Hops, we know them, we love them, but what exactly is it they bring to the party? That is a rhetorical question really, we should all know by now that hops bring the magic of bitterness to what would be a sweet boozy treat. IBUs or International Bitterness Units are the standard that we use to tell us just how bitter a beer will be. As arbitrary as the number actually is, without a frame of reference it really doesn't tell us much. Of course, here comes the big turn around. The subject we are exploring here is actually not how different beers stack up in the IBU arena, but how we find the bitterness level and what contributes to it.
There are two acids that affect the bittering quality inside a hop flower; alpha and beta acid. Alpha acids fall in the humulone family and beta acids fall in the lupulone family. Without getting too geeky just know that the fresher the hop the better the alpha acid. The older the hop the stronger the beta acid (fairly simplistic view but in a nutshell). The reason this is important is that more flavor and aroma notes fall into the alpha acid family. In the grand scheme of beers, this essentially means that great hop aroma and hop flavor in your beer is even better when the hops are fresher. You can get some bitterness from young or old hops but bitterness alone will not define the character of the beer.
It has been viewed that the Pacific Northwest is the power house of craft brewing in the US. Part of the reasoning behind this has been the community of hop farmers inside this region. For quite some time this was one of the largest suppliers for fresh hops for all of the US. For Michigan breweries this meant receiving hops any where from 2 months to 6 months (or worse) from the time of harvest. Definately not within a fresh range for alpha acid utilization.
Success in one area brings growth in other areas. With the growth of the Michigan beer seen we find a greater need for fresh hops. This information really isn't new (I love talking about the hop farms, especially the ones near me like Hop Head Farms). With the growth of these farms we encounter a need to monitor the levels of alpha and beta acids within the hops. At the same time a need arises to test different flavor keytones but the fun thing is this is also an affect of the terrior. Soon the beers in Michigan may be showing a slightly different flavor notes that we don't find in beers from other regions with the same breed of hops.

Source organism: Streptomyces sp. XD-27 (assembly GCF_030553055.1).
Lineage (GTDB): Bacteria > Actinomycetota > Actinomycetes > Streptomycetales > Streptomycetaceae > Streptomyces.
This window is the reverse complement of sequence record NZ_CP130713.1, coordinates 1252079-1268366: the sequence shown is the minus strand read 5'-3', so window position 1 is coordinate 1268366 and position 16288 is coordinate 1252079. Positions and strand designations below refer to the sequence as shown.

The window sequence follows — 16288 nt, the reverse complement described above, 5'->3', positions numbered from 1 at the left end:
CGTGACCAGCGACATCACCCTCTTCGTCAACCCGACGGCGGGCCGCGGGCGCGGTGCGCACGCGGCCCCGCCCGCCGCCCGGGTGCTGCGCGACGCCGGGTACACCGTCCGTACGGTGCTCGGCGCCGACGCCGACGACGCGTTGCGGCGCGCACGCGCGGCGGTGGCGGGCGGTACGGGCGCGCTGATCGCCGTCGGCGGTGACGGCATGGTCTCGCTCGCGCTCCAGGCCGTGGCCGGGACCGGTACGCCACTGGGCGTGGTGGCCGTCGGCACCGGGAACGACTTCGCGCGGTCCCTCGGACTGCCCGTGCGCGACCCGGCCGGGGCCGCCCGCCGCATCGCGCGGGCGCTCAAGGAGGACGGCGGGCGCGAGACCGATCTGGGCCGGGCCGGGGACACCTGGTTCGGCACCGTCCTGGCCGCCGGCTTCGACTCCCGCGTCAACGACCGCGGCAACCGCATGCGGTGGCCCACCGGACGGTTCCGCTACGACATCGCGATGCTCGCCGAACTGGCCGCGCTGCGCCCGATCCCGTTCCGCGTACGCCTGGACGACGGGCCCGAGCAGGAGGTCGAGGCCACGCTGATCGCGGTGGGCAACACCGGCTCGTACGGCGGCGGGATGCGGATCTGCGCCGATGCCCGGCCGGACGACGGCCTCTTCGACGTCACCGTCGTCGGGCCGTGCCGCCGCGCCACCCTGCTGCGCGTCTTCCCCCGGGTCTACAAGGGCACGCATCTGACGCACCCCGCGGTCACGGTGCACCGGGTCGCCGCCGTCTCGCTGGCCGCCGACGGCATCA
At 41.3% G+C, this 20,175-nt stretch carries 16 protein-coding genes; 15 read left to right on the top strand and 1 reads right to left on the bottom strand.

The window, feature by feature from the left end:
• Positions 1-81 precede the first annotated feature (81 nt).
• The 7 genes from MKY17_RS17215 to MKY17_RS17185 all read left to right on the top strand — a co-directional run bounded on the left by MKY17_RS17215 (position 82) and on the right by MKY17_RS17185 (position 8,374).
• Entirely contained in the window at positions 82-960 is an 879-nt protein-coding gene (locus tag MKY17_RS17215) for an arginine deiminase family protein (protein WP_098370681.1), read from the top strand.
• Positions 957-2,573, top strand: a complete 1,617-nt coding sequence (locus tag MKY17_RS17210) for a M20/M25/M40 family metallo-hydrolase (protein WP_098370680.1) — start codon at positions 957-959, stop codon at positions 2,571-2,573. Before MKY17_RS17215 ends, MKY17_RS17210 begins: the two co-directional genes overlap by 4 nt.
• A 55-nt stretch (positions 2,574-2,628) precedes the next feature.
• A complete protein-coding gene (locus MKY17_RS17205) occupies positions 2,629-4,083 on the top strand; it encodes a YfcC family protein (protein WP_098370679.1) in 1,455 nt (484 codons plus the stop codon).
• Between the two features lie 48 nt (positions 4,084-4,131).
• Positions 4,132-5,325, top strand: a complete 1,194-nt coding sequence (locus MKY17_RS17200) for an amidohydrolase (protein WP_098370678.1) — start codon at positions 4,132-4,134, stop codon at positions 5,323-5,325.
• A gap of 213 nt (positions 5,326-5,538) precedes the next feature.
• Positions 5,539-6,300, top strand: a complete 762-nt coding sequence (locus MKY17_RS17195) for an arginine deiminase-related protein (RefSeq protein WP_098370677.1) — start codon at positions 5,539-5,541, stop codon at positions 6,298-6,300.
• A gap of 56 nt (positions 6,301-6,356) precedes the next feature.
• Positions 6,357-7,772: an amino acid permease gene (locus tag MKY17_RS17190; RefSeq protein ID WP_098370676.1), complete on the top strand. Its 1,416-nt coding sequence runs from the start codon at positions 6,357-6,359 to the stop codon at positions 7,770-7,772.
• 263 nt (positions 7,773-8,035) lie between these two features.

The real question arises in how do we do these measurements? You could have a brewer on hand to brew a few beers and then let your taste buds do the calculations. But then that would be not only time consuming but very subjective, bringing no true definitive results.
The use of recipe formulation software does a great job of laying out the details of the final beer but these numbers are just estimates. They are based on known paramators. Imagine what happens when something as simple as the boil kettle changes. To make it more difficult, I found out recently that there are different schools of thought for the calculations for hop utilization. The different software packages seem to use different formulas.
In the end, actual bitterness and perceived bitterness are two different things. The multitude of formulas that are used for finding the bitterness level of a beer at most are only estimates of what the actual bitterness might be. Professional breweries just as home breweries build a certain house character. This is determined by all the little variables that the software is unable to factor in. The only way to know the actual bitterness of a beer is to send it to a lab.
As it turns out, in Kalamazoo, Michigan there is one lab up and running right now that not only is able to do these tests but also test every aspect of the finished product as well (the beer using the hops). Kar Labs has an extensive background in environmental analytical chemistry, which works well with the testing needed for hops and beer. They started their hops program during the spring of 2012.
Through an email conversation with Andre Venter from the chemistry department at Western Michigan University it was found that they are working to set up a hop lab as well. They are hoping to have their lab up and running shorly after November, starting with analyzing alpha and beta acids from hop bracts and pellets. They do plan to expand into aroma profiles and varietel typification as well. (Sadly, they don't have a website yet for this aspect to check out what services they will be offering)
Time for a pint...